Nigeria Remains Work In Progress Close To 60 Years After Independence
It was not my first trip to Accra, the Ghanaian capital. But it was my first flying in through the brand new Kotoka International Airport. The terminal I used to fly in through has now become the local wing of the airport.
A passenger who flew in with me from Lagos expressed shock at the look of the airport shortly after we alighted from the aircraft. Her colleague, who had flown in through the new airport, started telling her about the goodness of it. Though I had not seen the airport, I had seen pictures of it posted by Bashorun Dele Momodu and star actress Omotola Jalade-Ekeinde.
The new airport is not big like Heathrow Terminal 5. But it can rival many in the advanced world, including the Dubai International Airport. Please don’t compare it with Murtala Mohammed International Airport. I do not know what the new terminal of the Murtala Mohammed airport will look like but looking at its size, it looks small for a country everyone wants to come and grab as much as possible and run away to enjoy elsewhere!
The arrival and departure lounges of the Kotoka International Airport are world class. You can eat in the toilet. Please do not talk about the toilet in Murtala Mohammed International Airport, where at times there is no tissue paper.
There are machines to print boarding passes of international flights of Delta Air, Turkish Airlines and so on. Just like it is in the advanced world.
I was in the Ghanaian capital for the launch of a pro-book project. There, we discussed politics, power. A half Togolese, half Ghanaian shared her experience at the Togolese border where she had to pay a ‘fine’ and in Accra, she is not fully accepted.
The streets are well-planned, with streetlights, walkways made of interlocking stones and medians glittering with well-cut stones. The drainages in the cities and towns are mostly covered and many even serve as the walkways.
Accra boasts of good roads but we ran into one bad one and the author of Of Frog and Women, Bisi Adjapon, regretted passing the road and I laughed at her, saying running what she was running away from are not potholes when compared with the ones on Fatai Atere Way and some other roads in Lagos.
Like Ghana, Nigeria can work and should work. We first have to end the where-are-you-from challenge. Nigeria seems to be the only place where the area or state where you are born has absolutely nothing to do with where you are allowed to legally claim. A panelist at one of the sessions at LABAF recounted an experience while trying to obtain the National Identity card. He was born and bred in Lagos but his parents are from Edo. When he filled the registration form for the ID card, he wrote Edo as his parents’ state of origin but wrote Lagos as his state of origin. The officials of the agency responsible for the issuance of the card would have none of it. They insisted he was from where his parents were from. His attempt to educate them that the Constitution gave him the right to choose his place of birth as his origin fell on deaf ears.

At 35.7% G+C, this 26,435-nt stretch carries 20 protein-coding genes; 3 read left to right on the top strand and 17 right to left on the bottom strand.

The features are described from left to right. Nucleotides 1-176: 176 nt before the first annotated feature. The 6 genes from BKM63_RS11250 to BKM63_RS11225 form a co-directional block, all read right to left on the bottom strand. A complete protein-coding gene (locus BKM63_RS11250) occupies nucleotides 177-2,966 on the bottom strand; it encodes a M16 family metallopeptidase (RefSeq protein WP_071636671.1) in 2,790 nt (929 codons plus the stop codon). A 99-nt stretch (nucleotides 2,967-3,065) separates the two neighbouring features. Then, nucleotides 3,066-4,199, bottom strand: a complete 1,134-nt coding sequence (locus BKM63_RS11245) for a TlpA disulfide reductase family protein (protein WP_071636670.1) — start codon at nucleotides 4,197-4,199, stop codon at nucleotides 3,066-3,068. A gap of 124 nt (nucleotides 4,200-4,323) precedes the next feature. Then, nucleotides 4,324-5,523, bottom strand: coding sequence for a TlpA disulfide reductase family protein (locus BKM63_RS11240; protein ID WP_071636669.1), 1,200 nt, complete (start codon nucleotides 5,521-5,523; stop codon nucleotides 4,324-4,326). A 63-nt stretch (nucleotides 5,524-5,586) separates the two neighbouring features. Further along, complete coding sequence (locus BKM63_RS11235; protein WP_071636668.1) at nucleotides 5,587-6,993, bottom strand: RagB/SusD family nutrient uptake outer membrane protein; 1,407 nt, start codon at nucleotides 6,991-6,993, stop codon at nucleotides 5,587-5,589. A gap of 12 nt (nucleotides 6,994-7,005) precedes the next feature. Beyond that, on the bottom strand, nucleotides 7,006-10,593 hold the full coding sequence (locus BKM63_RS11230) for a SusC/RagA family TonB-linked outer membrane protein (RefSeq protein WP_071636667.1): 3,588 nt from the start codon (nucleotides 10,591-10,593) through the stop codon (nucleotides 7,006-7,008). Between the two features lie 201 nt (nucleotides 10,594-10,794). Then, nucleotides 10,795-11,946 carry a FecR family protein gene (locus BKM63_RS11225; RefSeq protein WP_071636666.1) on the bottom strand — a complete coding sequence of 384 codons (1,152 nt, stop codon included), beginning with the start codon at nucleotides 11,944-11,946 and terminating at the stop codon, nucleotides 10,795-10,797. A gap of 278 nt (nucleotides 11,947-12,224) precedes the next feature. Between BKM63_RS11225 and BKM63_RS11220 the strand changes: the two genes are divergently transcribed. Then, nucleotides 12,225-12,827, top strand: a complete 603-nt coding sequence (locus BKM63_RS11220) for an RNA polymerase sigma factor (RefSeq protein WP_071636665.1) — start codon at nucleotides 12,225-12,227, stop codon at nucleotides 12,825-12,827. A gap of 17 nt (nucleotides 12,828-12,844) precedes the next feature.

The severity of the where-are-you-from challenge has seen politicians returning to their states of origin to seek elective offices only to be reminded by home-based politicians that they are ‘imported’. They are not accepted where they reside and pay taxes and seen as lepers by people in their home towns. Double jeopardy!
At a time in the United States, two Bush brothers were governors in two different states. If it were Nigeria, they would have been confined to Texas where their father was from. It matters not that they were born in different states and had contributed to its growth through tax payment and other means.
Only in states such as Lagos, Kaduna and a few others do indigenes of other states have places in their civil service. Whether you were born and bred in those states mean nothing. You are from where your father comes from. Your mother’s state is irrelevant. Our problem is so compounded that some people will not even agree to sell landed properties to non-indigenes. The most ridiculous is when love affairs are put asunder because parents will not allow their son or daughter to marry from outside their state or tribe.
Nigerians are also a special kind of beggars. For years, we have been begging our governments to give us good leadership. Our health institutions, things are in a shambles. Our education is in crutches. Our roads are death traps. There is almost no sector of our national life that we have been able to get right. We remain work in progress close to sixty years after Independence and over 100 years after amalgamation.
Gatekeepers Report 2019 shows that one of three Nigerians live in poverty. That represents thirty-two per cent of the population. Thirty-seven per cent of children still suffers from malnutrition.
Another interesting figure from the foundation borders on the situation where about half of Nigerians use unsafe or unimproved sanitation. Nigeria still ranks 43rd of 52 African countries on a recently compiled sustainable development goal index.
Poverty, the report says, is concentrating in fast-growing countries like Nigeria and by 2050, more than 40 per cent of Nigeria will still be under poverty’s jackboot. No wonder we still have the second-highest number of deaths of children under the age of five.
My final take: Our country is yet to start crawling, not to talk of walking, and far away from running. Our political class is just a little better than the military. In a lot of sense, many of the players on the political scene are yet to be cured of the military hang-over. A sizeable number of the key players even have a garrison mentality. Ours is a democracy without democrats. Selfish interests are masqueraded as national interests. The good of one is sold as the good of all.